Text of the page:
Is Childhood Obesity in America a Child Protection Issue Now?

  • A recent study was carried out on this topic by researchers at the UCL Institute of Child Health in London, the study being published in the November 2010 online issue of British Medical Journal.
  • The researchers wanted to learn about the existing evidences on the subject and come out with a set of guidelines to put in practice.
  • Obesity in young children and adults was found to be linked with violence, sexual abuse and negligence.
  • No studies were found to exist which examined the association of obese children in these acts and protective actions for them.
  • There was no information on the long term effects of child protection strategies aiming for weight control and inhibiting physical and psychological disorders like diabetes and depression in obese children.
  • However, the researchers believe that failing to change the lifestyle and not being in constant touch with health care professionals tantamount to negligence on part of the parents for which they can be blamed.
  • The severity of these irresponsible behaviors is even higher when the child is found at the verge of developing obesity related co-morbidities like hypertension, diabetes and sleep apnea.
  • Obesity is included as one of the factors associated with child’s welfare. But, family and environmental factors should be assessed while looking for parental negligence in severe instances of childhood obesity.
  • The study concluded that health experts have an obligation to look for factors associated with child neglect or abuse in all the areas of their health. Further research should be focused on framing precise guidelines for addressing the link between parental negligence and childhood obesity in America.

Realize the childhood obesity aftereffects

Research studies show that most of the eating and physical activity habits are established in childhood only. And, the psychologists say that most of one’s habits and traits for lifelong are established by the age of 12. Excess body fat that is accumulated in a child persist throughout childhood and also into adulthood.

Obese children are physically less active compared to a normal child. In one study, it was found that an obese child walks slower with asymmetric steps and turned toes and is flat footed. These poor walking habits and physical inactivity results in structural deformities and body tissue damage. When even walking itself is a big challenge for an obese child you can imagine about other physical activities.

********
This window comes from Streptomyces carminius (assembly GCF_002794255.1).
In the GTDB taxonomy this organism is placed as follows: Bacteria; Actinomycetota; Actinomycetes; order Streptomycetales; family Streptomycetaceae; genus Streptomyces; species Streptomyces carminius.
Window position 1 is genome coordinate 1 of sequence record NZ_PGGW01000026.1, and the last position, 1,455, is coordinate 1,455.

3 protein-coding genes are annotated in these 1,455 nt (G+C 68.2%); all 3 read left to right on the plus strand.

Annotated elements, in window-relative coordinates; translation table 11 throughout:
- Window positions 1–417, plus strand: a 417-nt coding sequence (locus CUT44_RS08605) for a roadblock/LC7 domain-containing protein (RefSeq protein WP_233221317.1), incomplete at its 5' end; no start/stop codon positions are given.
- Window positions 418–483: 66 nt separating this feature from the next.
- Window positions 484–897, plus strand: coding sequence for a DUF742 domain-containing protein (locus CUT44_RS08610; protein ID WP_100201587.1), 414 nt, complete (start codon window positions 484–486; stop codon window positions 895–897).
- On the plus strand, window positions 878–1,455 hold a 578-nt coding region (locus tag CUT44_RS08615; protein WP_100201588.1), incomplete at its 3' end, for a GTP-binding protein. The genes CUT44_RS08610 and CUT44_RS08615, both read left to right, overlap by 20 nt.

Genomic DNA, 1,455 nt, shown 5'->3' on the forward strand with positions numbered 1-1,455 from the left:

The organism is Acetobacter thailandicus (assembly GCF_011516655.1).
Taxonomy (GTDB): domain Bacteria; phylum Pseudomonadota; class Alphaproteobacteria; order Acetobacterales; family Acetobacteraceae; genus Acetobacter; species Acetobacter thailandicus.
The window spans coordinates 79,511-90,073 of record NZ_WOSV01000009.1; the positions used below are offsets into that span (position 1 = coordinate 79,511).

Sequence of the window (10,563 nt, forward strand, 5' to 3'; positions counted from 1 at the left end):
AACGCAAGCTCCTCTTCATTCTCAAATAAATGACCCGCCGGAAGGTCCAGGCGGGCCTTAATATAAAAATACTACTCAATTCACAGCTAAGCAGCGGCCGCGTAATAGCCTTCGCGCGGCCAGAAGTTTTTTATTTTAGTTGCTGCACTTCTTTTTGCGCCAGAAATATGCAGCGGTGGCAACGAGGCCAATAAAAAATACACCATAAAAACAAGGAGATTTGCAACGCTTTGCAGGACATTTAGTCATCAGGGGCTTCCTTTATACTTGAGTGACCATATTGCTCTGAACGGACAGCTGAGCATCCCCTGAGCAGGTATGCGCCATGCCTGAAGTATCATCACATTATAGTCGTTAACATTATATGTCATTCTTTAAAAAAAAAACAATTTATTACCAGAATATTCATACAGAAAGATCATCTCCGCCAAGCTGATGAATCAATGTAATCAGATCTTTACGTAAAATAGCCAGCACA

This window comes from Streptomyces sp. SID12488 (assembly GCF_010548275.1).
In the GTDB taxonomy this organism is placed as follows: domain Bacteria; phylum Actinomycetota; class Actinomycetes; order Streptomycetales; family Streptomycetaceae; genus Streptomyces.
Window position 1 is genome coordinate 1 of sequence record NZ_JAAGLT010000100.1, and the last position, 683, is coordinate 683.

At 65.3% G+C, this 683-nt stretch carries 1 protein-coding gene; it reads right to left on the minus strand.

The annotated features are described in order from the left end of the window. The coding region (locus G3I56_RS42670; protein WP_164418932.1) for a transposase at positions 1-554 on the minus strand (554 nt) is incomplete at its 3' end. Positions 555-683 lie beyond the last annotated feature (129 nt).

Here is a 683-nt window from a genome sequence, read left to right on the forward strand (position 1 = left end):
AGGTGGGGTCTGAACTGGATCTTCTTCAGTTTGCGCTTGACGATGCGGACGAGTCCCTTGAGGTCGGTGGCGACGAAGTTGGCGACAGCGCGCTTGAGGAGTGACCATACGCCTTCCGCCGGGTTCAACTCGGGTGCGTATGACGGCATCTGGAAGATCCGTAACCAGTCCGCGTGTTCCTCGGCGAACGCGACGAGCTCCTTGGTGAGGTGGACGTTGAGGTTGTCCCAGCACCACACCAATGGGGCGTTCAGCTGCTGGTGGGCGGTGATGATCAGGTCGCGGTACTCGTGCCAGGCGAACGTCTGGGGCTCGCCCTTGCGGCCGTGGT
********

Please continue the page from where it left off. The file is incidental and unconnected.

Childhood obesity prevention possible

We can easily prevent the childhood obesity only by following two obesity prevention tips – eat the right food and do regular exercise. Inculcate these two obesity prevention habits into your overweight child’s routine. You can expect the best results very soon. Also, don’t forget to consult a child psychologist to save your child from the behavior problems that come with the obesity problem.

In the year 2009, the United States government declared Obesity as a national epidemic. In most of the states, the statistics of obese people is rising at an unprecedented rate. Lack of awareness about the risks of Obesity is also one of the culprits. Research studies are presenting growing number of evidences on the nexus between Obesity, Heart disease, Type 2 Diabetes and Depression in young children.

It is shocking to know that diseases which earlier affected people in their 30s and 40s are now affecting young children. For instance, the minimum age of diagnosis of depression in the United States is as low as 14 years. Obese teenage children are at high risks of depression for some obvious reasons. Teenagers are conscious of their looks and excess weight hurts their self esteem. Fatigue and negative attitude makes these children easily tired physically and mentally. This further makes them feel low as they bear the burden of tremendous peer pressure. Parents should be aware of these trends and remain vigilant while parenting their teenage obese children especially.

Tips to Lower Childhood Obesity in America

Here are some of the tips to lower childhood obesity:

Exercise: Being a parent, you need to be extremely alert and aware whether your child is following a strict exercise regimen for a fit and toned body. Some of the exercises are: